• YGENERAL TAGGING OF NEW TECHNOLOGICAL DEVELOPMENTS; GENERAL TAGGING OF CROSS-SECTIONAL TECHNOLOGIES SPANNING OVER SEVERAL SECTIONS OF THE IPC; TECHNICAL SUBJECTS COVERED BY FORMER USPC CROSS-REFERENCE ART COLLECTIONS [XRACs] AND DIGESTS
    • Y10TECHNICAL SUBJECTS COVERED BY FORMER USPC
    • Y10STECHNICAL SUBJECTS COVERED BY FORMER USPC CROSS-REFERENCE ART COLLECTIONS [XRACs] AND DIGESTS
    • Y10S388/00Electricity: motor control systems
    • Y10S388/923Specific feedback condition or device
    • Y10S388/924Centrifugal device, e.g. governor
    • Y10S388/928Which controls position of commutator brushes

Abstract

The speed of a rotor in a two-winding, permanent magnet motor can be accurately controlled with a dual-polarity pulse width modulation drive signal. The phase back emf signal generated in the non-excited winding is compared against the phase of a command signal and the results of the comparison are used to vary the duty cycle of the drive signal.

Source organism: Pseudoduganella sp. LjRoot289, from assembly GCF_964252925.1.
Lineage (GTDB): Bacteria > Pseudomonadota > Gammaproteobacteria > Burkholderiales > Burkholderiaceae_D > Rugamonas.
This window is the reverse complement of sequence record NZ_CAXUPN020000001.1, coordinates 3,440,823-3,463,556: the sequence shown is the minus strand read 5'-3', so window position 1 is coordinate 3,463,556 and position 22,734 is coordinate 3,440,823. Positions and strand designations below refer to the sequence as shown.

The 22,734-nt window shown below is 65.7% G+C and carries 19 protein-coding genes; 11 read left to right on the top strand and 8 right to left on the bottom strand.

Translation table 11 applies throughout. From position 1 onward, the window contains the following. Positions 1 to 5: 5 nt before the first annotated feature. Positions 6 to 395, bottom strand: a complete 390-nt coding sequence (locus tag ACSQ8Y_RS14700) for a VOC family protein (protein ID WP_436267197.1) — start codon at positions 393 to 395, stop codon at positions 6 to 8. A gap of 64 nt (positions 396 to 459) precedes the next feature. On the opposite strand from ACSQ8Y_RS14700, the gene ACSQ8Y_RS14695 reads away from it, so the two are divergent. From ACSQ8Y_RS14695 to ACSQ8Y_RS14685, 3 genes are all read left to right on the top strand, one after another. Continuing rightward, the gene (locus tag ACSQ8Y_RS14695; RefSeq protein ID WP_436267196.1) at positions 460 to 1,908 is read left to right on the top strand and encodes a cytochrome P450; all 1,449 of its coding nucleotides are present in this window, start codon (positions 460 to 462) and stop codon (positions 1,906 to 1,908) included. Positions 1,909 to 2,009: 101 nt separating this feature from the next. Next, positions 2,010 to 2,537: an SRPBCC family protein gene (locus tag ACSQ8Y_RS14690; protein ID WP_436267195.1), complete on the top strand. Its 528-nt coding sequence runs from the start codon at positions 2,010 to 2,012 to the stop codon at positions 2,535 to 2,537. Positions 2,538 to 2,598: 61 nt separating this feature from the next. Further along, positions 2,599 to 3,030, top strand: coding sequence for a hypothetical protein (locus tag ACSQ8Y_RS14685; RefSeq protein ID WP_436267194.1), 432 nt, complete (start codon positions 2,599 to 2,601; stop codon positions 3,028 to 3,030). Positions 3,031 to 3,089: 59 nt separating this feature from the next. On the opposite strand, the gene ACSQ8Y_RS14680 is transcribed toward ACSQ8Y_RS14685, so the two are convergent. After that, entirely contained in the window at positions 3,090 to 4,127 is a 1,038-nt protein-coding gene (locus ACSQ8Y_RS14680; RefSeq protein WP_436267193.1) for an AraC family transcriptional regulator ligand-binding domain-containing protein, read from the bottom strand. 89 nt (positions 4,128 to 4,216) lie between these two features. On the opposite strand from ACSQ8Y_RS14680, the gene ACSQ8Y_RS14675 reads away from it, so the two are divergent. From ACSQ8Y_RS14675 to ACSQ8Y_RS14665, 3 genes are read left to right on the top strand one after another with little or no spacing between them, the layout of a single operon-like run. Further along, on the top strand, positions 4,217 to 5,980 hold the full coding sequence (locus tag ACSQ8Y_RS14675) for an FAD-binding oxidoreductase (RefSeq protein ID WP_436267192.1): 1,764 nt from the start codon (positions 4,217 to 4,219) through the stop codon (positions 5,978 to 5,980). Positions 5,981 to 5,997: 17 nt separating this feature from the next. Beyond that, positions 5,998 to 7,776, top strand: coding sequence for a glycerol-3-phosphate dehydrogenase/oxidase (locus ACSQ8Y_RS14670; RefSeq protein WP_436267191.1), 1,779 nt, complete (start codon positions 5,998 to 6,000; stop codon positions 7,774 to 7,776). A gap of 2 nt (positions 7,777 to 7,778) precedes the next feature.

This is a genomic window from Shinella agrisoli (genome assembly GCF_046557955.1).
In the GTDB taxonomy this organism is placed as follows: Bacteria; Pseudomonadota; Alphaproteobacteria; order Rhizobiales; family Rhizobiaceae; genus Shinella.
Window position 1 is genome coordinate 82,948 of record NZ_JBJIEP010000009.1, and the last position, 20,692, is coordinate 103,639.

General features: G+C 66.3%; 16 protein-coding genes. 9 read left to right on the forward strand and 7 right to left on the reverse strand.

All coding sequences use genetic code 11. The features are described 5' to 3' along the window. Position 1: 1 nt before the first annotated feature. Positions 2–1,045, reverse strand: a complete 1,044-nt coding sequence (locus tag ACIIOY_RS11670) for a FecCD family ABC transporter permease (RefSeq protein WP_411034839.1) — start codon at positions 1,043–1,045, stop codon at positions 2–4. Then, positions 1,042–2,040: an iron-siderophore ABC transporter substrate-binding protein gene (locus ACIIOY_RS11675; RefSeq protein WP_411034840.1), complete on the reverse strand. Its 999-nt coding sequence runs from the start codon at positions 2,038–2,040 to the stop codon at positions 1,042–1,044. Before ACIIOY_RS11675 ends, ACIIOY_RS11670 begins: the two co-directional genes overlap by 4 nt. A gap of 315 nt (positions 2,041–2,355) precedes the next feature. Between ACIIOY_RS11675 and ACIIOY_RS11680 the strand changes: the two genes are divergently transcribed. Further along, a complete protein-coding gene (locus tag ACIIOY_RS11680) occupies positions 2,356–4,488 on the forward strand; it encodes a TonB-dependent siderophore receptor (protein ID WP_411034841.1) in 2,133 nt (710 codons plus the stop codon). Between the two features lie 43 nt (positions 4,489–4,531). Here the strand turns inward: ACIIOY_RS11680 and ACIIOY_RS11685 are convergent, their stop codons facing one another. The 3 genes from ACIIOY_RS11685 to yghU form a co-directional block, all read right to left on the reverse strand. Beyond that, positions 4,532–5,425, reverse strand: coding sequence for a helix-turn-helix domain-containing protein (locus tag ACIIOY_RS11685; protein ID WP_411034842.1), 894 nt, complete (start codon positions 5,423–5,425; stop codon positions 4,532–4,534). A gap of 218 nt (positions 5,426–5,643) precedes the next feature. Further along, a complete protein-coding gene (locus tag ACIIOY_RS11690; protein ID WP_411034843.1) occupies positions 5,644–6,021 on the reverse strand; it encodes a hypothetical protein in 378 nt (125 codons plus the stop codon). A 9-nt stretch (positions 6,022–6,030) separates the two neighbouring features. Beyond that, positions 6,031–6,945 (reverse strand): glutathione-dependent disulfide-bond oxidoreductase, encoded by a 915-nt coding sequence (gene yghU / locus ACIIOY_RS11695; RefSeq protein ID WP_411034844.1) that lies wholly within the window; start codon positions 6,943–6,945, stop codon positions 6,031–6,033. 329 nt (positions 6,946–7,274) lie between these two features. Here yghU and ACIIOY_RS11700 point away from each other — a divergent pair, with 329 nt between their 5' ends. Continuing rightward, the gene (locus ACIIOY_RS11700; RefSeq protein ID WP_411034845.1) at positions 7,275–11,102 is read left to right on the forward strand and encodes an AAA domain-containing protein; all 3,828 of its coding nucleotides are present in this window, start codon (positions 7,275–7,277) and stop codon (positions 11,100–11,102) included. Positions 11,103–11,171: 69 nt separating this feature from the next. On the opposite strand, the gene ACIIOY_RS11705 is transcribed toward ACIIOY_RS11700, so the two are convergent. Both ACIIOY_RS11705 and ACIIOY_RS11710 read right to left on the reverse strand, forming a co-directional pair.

Description

BACKGROUND OF THE INVENTION

The arrangements discussed here concern motors of the type disclosed in U.S. Pat. No. 4,673,849, issued on Jun. 16, 1987, to Sears et al. for a Permanent Magnet Motor Closed Loop Restarting System; and U.S. Pat. No. 4,818,922, issued on Apr. 4, 1989, to Sears et al. for Optical Commutation for Permanent Magnet Motors; both incorporated by reference herein.

Accurate speed control is a desirable element in the operation of permanent magnet motors, as for example in gyroscopic applications. By controlling the signal applied to the drive winding (the φA winding) of a motor, the speed of the rotor can be controlled. However, the drive signal is not a constant and must be varied to account for changes in drag due to windage, friction, and other factors to avoid over- and underspeed conditions.

A suitable control signal can be applied using dual-polarity pulse width modulation. The phase of the back emf generated in the motor's sensor winding (the φB winding) is compared against the phase of the command signal. In turn, a variable duty-cycle pulse-width modulation signal is generated, where the duty cycle is proportional to the phase difference.

BRIEF DESCRIPTION OF DRAWINGS

A more complete understanding of the present invention, as well as other objects and advantages thereof not enumerated herein, will become apparent upon consideration of the following detailed description and the accompanying drawings, wherein: